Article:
(The Zaki Badawi Memorial Lecture, Lambeth Palace, London, 26 April 2007. Published in Islam and Christian-Muslim Relations, Vol 19, No. 3, 339-347, July 2008)
It feels like I’ve been beating myself about the head trying to understand french philosophers and postmodern hermeneutics in the first couple of units of my ‘Truth and Knowing in Theology’ course! However, the importance of it all hits home when I read such subtle and superb wisdom from Rowan Williams on an incredibly intricate matter – the question of pluralism in peace-striving multi-cultural society. There has been much heated media over questions about sharia law in the UK and Europe and complexity is not often honored or understood in debate. Within the complexity, Williams draws our attention to the question: How can people of religious integrity live together respectfully?
Williams discusses three definitions of pluralism in which each of the three might hold different possibilities for Muslims and Christians sharing society. The first definition is that of religious pluralism in which there is three possible positions – exclusivist (ours is the only right way), inclusivist (all ways are subsumed into our way), and pluralist (there are many different ways, full stop.) I agree with Williams that to deny that there are unique elements to Muslim and Christian faiths is reductionistic and offensive. Divergence of opinion between different religions must be honoured if there is to be any integrity in the dialogue.
The second way that the word pluralism applies is to a socio-economic system in which no one group has formal preference or priority over another. Loyalty is an issue Williams spends some time on which I valued being drawn into. How does a society manage the question of loyalty – for religious people country, government, and civil duty all come secondarily to our loyalty to God as our tradition defines it. There are elements to Islam and Christianity which encourage a pursuit of a particular expression of law and society based on the particulars of their religion. These are challenges which are not so easily resolved and require careful thought, particularly from theologians.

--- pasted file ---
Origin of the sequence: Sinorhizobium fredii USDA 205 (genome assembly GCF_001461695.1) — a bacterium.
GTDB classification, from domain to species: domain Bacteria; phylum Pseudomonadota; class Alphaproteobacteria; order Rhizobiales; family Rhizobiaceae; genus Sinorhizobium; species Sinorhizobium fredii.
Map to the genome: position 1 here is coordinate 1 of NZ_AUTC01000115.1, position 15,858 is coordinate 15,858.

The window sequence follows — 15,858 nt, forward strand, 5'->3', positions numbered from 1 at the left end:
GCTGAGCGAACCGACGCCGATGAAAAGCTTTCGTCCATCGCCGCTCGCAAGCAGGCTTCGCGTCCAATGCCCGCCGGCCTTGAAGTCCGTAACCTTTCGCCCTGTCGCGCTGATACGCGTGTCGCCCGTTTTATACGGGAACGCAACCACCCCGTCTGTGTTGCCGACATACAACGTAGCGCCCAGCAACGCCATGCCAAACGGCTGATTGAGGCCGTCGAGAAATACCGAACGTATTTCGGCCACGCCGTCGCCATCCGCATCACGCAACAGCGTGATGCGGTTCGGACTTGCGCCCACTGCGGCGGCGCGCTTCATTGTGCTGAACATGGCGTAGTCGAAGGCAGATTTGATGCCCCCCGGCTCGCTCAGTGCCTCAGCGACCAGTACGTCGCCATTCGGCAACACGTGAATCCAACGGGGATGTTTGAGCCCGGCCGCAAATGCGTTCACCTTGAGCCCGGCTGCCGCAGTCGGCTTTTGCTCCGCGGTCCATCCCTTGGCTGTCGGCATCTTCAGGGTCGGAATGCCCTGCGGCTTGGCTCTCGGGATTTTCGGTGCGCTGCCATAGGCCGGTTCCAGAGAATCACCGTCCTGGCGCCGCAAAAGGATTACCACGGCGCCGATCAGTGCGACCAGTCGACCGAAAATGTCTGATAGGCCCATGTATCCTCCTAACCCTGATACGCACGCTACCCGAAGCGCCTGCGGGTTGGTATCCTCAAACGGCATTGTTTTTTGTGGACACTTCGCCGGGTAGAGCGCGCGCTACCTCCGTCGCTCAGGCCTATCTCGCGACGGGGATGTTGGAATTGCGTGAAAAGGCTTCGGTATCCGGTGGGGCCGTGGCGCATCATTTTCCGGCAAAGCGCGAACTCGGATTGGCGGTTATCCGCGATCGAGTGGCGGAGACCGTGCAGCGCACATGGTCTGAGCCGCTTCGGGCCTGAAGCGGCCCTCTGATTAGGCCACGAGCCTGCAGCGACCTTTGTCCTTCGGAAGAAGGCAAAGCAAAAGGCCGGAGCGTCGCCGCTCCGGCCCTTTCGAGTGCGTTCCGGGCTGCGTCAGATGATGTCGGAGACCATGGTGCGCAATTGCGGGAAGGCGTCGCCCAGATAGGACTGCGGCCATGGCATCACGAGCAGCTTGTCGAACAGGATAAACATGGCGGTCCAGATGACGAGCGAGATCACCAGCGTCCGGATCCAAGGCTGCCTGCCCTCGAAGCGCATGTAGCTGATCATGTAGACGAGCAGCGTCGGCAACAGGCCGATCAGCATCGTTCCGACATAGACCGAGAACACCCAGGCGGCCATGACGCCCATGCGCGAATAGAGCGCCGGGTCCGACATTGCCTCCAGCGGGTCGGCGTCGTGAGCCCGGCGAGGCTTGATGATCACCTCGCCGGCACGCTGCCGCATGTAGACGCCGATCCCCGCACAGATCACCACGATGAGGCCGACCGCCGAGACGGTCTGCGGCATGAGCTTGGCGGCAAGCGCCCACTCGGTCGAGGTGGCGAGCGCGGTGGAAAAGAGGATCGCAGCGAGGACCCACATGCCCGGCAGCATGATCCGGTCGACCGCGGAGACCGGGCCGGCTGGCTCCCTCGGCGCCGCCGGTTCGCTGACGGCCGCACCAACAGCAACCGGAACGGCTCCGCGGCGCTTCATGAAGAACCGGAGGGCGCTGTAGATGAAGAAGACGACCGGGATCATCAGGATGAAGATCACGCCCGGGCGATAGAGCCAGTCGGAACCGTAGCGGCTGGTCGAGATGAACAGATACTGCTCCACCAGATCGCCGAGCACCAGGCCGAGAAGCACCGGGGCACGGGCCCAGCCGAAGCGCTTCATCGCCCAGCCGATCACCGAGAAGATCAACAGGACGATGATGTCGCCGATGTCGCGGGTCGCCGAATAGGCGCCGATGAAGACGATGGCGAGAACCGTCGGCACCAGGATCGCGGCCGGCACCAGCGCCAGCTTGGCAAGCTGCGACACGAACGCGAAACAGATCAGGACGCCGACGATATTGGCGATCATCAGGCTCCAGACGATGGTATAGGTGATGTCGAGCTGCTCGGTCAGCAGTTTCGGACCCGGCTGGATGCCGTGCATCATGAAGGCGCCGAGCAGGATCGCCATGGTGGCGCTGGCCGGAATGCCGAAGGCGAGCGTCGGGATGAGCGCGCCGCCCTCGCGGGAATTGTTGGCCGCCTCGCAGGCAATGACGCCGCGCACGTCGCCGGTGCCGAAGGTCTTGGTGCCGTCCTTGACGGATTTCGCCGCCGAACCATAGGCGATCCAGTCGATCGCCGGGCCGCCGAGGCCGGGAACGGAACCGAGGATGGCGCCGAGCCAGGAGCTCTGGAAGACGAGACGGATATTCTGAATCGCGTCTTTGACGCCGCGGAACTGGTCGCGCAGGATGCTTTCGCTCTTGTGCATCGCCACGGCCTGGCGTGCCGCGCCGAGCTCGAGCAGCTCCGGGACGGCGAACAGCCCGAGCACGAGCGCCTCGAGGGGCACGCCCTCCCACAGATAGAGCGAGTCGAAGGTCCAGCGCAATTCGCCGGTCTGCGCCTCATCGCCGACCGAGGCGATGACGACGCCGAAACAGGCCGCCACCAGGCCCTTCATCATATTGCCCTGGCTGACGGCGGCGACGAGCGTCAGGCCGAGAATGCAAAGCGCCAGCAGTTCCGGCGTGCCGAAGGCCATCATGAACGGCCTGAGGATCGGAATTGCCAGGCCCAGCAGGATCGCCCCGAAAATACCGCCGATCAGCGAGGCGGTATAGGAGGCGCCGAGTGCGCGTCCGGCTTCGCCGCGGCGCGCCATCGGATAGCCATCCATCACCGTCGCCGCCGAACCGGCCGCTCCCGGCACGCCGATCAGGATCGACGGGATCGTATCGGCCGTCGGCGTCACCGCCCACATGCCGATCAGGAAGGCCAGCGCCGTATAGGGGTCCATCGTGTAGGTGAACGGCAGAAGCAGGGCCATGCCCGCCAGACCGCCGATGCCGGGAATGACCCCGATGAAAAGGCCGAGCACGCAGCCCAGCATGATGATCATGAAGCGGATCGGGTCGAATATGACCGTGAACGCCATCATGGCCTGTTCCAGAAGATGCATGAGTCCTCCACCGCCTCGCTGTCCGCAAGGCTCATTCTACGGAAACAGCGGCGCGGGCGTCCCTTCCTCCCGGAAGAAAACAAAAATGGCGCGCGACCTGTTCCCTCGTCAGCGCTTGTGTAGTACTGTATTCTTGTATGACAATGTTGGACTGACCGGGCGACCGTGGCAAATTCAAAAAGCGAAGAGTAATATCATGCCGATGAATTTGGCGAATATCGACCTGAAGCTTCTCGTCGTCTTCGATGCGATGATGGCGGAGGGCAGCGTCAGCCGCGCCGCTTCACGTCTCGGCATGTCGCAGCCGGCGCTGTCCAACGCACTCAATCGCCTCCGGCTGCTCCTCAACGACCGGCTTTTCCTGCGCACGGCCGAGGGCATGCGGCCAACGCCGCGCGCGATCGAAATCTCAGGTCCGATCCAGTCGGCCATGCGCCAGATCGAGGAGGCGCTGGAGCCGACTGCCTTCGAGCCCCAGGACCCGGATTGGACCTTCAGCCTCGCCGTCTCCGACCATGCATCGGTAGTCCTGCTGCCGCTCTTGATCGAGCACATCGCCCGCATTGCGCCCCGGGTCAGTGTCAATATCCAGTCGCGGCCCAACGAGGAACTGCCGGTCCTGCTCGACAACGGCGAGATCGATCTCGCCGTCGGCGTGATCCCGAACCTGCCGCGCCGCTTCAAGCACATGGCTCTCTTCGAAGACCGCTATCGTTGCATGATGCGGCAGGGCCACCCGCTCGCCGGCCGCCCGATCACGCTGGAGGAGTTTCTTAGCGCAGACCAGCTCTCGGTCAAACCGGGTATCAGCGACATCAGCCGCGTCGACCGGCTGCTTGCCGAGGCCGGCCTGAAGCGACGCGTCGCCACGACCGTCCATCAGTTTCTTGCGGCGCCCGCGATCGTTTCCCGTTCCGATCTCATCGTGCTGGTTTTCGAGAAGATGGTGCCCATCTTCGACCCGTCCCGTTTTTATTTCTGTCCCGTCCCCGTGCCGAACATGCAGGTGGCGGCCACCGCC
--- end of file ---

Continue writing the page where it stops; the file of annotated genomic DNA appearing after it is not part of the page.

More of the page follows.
The third understanding of pluralism Williams explores is that political philosophy in which authority and social activity are dispersed from a central location into multiple centers. The State and the Individual cannot be forced into a single identity and here perhaps is the area of greatest potential for agreement. Muslims and Christians can happily work together in our shared interest in the spiritual aspects of human life, peace and justice. Religious Christians and Muslims do have a kind of obligation to model how loyalty to one’s own heart (beliefs, commitments, experience of God) does not irrevocably draw one into conflict with others. This is where I stand up in my seat and applaud:
We are, I think quite rightly, working together as religious communities to resist the idea that the default setting for every mature human society has got to be non-religious—non-religious not simply in the sense of not committed to one religion, but in the sense of scrupulously keeping out of view any sign of religious commitment or any explicit reference to the religious roots of moral and social vision. That kind of secularism is, I believe, very bad for us corporately and it is a battle that is, at the moment, much in the public eye. When we argue for the visibility of faith in the public sphere, we do not do so in order to impose a theocracy, a religiously sanctioned system imposed upon everybody; we do it because we believe that the real health of a society comes from bringing to light the deepest moral motivations of human beings—and that if people are encouraged to leave the roots of their vision out of sight, the results are not healthy and not as fruitful as they might be.